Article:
Natural experiments in economics don't occur very often, at least not big ones of the sort that interest macroeconomists like me. But today we had not one but three big natural experiments. One is already concluded; the other two will play out over the next few months and years. Experiment #1. Does the powerful real estate lobby have enough political power to prevent Congress from taking away the mortgage interest deduction from the vast majority of taxpayers? Most people previously assumed the answer was yes. But today we found out the answer is no. Under the new tax bill very few taxpayers will deduct mortgage interest. Experiment #2. Does the mortgage interest deduction play a big role in supporting the price of residential real estate? I suspect the answer is no, but we'll know for sure within a few months. Experiment #3. Do state income tax rate differentials play a big role in interstate migration? I've argued that state income taxes play a bigger role than many progressives assume, but the effect seems to be declining over time as the younger generation cares more about non-material amenities, rather than material goods like a big house and an expensive car. I'll watch this one with great interest. Two things to look for: a. Is there migration from New York and Connecticut to Florida's Gold Coast, or from California to places like Las Vegas, Seattle and Austin? b. Do politicians in high tax states panic and cut the top rate, in order to hold on to the goose that lays the golden egg? Both will be fascinating to watch. Kansas was not a test of supply-side economics. This really is a test of supply-side economics. A few initial reactions: The good: 1. Smaller marriage penalty. 2. No corporate AMT, and far fewer affected by the personal income tax AMT (which now will be restricted to married couples with incomes over one million (singles over $500,000). That's not very many people. Of course it was stupid not just to eliminate it entirely, and make up the revenue with a tiny boost in the top rate. 3. A limit of $10,000 on SALT deductions. Basically this means that high income people get no deduction for state income taxes, as their property tax will use up most if not all of the $10,000. A huge blow to blue states. (Wait, I'm in California now! Oh well . . . .) 4. Lower marginal tax rates for most people. My family's MTR will fall from 33% to 24%, although of course I'll lose some of that in the limit on SALT deductions. 5. Much higher standard deduction---perhaps the single best change. Far fewer people will itemize. 6. No more health insurance mandate. But I'd label this an incomplete because the GOP will then have to fix Obamacare, and we don't yet know how. 7. Death tax exemption was doubled to $22 million for families. At least my daughter won't have to worry about that one! 8. Corporate rate cut from 35% to 21% 9. Investments can be written off immediately, instead of the complicated and pointless depreciation schedule. 10. Some limits placed on (big) business interest deductibility. I don't know the details on this one yet. There are probably other good provisions that I don't know about yet---did the go after business lunches? (One of the most outrageous tax breaks) The bad: 1. Nothing done about health insurance deductibility, the single worst aspect of the tax code. Indeed health expenses are now slightly easier to deduct, but only in 2018. Why? This one is a massive disappointment. Perhaps doctors are more politically powerful than realtors? 2. The 529 education savings account program expanded to cover K-12. This is actually not that bad, but I don't like loopholes. 3. Carried interest loophole maintained? Not certain if I have this one right. 4. Small businesses can deduct interest on loans. Why do we tax equity-financed investments at higher rates than debt-financed investments? 5. Marriage penalty is smaller, but still there. Why? 6. Deductions for quasi-government bonds that finance private activities are maintained. 7. Tax cut will cause the budget deficit to expand sharply---we'll pay a price for this fiscal irresponsibility down the road. 8. Many of the good provisions expire after a few years. Neutral: 1. Child tax credit increased. I generally don't like loopholes, but this one is pretty simple to handle, and does provide some needed tax relief to lower income families. 2. Deduction for pass-through business. Don't know enough to comment. Could be justified as providing backdoor relief for taxes on investment income, but will rules to prevent wage income diversion add too much to complexity? I don't know. 3. Corporate territorial system. Don't know enough to comment, but we were an outlier with the previous system. I don't have much to say about the distributional impact, as I don't trust any of the estimates. Distributional effects are an order of magnitude less important than efficiency effects. Why didn't blue state Republicans object more to the SALT deduction limit? They were bought off with a reduction in the top rate from 43.4% to 40.8% (wrongly reported by the media as 39.6% to 37%) It seems like blue state Republicans care more about affluent Republicans than they do about the states they live in. After all, the cut in the top rate won't in any way discourage people from moving out of New York and California, rather it will simply prevent wealthy taxpayers from being noticeably worse off. In other words, individual Orange County professionals (my neighbors) will be fine. The state government of California may not be fine. (23 COMMENTS)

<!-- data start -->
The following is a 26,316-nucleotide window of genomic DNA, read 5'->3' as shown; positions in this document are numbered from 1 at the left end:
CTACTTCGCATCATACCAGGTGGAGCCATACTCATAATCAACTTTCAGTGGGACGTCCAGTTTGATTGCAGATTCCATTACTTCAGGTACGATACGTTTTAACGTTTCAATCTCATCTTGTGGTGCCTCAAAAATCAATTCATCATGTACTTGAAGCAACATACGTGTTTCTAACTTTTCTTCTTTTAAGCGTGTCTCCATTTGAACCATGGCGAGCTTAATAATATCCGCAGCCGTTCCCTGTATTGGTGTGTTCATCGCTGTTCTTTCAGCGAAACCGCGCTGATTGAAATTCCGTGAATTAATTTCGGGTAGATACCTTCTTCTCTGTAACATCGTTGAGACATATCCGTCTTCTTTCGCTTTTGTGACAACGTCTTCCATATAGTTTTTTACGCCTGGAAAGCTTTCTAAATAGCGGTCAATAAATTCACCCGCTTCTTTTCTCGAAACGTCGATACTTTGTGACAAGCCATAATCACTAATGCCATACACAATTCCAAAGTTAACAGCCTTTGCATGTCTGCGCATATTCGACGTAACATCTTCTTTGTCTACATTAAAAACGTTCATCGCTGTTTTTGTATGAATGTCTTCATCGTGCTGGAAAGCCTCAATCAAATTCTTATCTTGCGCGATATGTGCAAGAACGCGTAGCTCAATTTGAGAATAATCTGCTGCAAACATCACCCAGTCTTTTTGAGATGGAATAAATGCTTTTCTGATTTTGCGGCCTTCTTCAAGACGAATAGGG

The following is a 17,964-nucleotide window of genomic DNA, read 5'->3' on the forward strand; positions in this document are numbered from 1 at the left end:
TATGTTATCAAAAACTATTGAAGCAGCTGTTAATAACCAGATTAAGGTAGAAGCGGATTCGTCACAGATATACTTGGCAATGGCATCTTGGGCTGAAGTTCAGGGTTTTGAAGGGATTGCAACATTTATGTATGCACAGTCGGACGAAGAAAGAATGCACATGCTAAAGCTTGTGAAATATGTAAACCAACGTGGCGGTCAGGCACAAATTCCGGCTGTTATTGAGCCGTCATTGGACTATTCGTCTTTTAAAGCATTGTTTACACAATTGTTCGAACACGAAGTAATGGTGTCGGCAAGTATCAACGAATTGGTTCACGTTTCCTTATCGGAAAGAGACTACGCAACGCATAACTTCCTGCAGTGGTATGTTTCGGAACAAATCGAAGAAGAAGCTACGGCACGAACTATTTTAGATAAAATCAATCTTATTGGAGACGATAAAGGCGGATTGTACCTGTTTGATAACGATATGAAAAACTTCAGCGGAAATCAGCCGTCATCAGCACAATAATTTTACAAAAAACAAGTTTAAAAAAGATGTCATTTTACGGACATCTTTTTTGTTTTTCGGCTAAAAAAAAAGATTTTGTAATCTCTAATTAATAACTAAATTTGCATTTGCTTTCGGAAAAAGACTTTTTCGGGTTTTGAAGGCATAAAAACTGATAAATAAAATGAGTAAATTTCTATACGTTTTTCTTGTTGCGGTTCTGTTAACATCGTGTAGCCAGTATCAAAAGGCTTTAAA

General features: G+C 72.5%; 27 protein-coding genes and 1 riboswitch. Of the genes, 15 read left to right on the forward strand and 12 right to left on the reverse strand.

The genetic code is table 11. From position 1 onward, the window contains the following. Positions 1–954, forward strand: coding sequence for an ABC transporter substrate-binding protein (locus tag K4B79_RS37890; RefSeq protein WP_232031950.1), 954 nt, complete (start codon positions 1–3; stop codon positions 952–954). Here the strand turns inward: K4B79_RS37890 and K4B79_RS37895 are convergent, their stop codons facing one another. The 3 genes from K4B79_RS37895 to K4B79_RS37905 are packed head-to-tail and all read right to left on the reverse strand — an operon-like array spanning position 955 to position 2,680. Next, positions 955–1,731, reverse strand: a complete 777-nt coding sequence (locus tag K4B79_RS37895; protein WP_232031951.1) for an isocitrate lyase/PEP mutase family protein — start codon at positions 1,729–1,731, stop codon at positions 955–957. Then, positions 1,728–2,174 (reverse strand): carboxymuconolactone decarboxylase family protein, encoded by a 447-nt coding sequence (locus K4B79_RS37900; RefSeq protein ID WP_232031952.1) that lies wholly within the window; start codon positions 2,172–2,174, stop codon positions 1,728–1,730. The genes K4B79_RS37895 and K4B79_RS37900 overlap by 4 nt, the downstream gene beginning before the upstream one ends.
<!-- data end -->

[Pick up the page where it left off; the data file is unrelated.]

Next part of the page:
Let's go back a couple years to see just how radically this country has changed. Jeb Bush is running for president, proposing a tax reform with a top marginal tax rate (MTR) of 28%. Marco Rubio is proposing a top rate of 35%, and that's viewed as being pretty mean to the rich: A revised 15%/35% structure would likely leave everyone unhappy: Those who are currently taxed at the top rate of 39.6% (taxable income in excess of $413,200 if single, 464,850 if married jointly) will not be thrilled at their rate dropping a mere 4.6%, particularly when previous plans by Bowles-Simpson and Romney had proposed a top rate ranging from 25-28%. So even the bipartisan Bowles-Simpson budget reform plan called for a much lower top rate. The eventual GOP nominee (Trump) called for a top rate of 25%, far below the 43.4% top rate enacted by President Obama. After winning all the branches of government, you'd sort of expect the GOP to propose at least a token reduction in the top rate. Now the Wall Street Journal reports that the GOP plans to raise the top federal income tax rate to 49.4%: The House GOP's reform proposal for individual taxes is a mess, but now we learn it also includes a stealthy 45.6% marginal tax rate on some high earners. This dishonest surcharge betrays the GOP's purposes of growing the economy and simplifying the code, and Republicans ought to kill this gift to the left that will be slapped on more Americans when Democrats return to power. [I added the additional 3.8% income tax to the regular income tax, something our media always forgets to do.] Now let's consider a wealthy person in California. Under Obama that person faced a top rate of roughly 50%, combining state and federal incomes taxes. Under the new GOP plan, the top rate for Californians would soar to 62.7%, a rate one associates more with Thomas Piketty or Bernie Sanders, rather than the Ronald Reagan GOP. (The UK has a top rate of 45%, for instance.) Pinch me, is this really happening? One of my commenters, who likes the proposed tax bill, specifically approved of the fact that it slashes taxes for businesses while raising them on high wage earners, which he suggested were largely "parasites". I think it's a silly to argue that business owners are somehow better than high wage earners, but let's say that this view is out there in America. One thing that some commentators noticed about the past election was that lots of working class people identified more closely with populist billionaires than with highly educated professionals (who they regarded as snobs). Now the GOP is producing a tax plan that slashes the MTR for working class people and also for billionaires like Trump, while raising rates on very highly paid professionals. Coincidence? We've had a lot of discussion of the fact that both the rich and the poor increasingly vote against their interests. Maybe not their actual interests, but against what intellectuals regard as their interests. One famous example is the book "What's the Matter with Kansas?". You could ask the same about the Upper East Side of Manhattan. Consider this possibility. If people in California and New York keep voting Democratic, even though many would benefit from lower taxes on the rich, then eventually the GOP starts to write them off, and no longer legislates in ways that favor those groups. I wonder if this is starting to happen already. In politics, things never stand still. When I was young, West Virginia was extremely Democratic and California was Republican. Given how these two states now vote, the GOP increasingly wants to "deregulate" industries like coal and "regulate" industries like high tech. The policies follow the voters, not the other way around. What about the flip side of this? Will the Dems move in the other direction? I'm not sure, but it's clear that if they don't then highly paid professionals and tech firms are going to start getting hit from both directions, and their situation is likely to become much less pleasant. In other words, maybe we are about to have two socialist parties, one leaning liberal and the other nationalistic. PS. An article in Forbes denied the existence of this top rate increase. But after reading all five pages, all the author did is convince me that he doesn't understand the distinction between marginal and average tax rates. PPS. This Tyler Cowen post on taxes is excellent. (14 COMMENTS)
New operator will replace old rolling stock on suburban services after August
MTR will run one of the UK's biggest franchises, along with majority stakeholder First Group.
For the elderly: Consider, for example, the implications for those 60-64 of earning $20,000 more for one year. Among the lowest quintile, 51 percent will lose more than 80cen ts of every extra dollar earned, 8 percent will lose between 61 and 80cent s, and 7 percent will lose between 51 and 60 cents…Among those […] The post Implied marginal tax rates appeared first on Marginal REVOLUTION.
Trends in Cumulative Marginal Tax Rates Facing Low-Income Families, 1997-2007 -- by Gizem Kosar, Robert A. Moffitt
We present new calculations of cumulative marginal tax rates (MTRs) facing low income families participating in multiple welfare programs over the period 1997-2007, the period after 1996 welfare reform but before the program expansions of the Great Recession. Our calculations are for nondisabled, nonelderly families who pay federal and state income taxes and the payroll tax but receive benefits from up to four different transfer programs--Medicaid, Food Stamps, subsidized housing, and Temporary Assistance for Needy Families. The results show enormous variation in MTRs across families who participate in different combinations of welfare programs, who have different family structures, and who have earnings in different ranges. For families who participate in either no or fewer than two welfare programs, which constitutes the large majority of low income families, MTRs are either negative or positive but modest in magnitude. But families participating in two or more programs, while still facing negative or modest positive rates at low earnings, usually face considerably higher MTRs at higher earnings ranges, often up to 80 percent and even occasionally over 100 percent. While the fraction of families in this category is not large, they constitute about one-fifth of single parent families.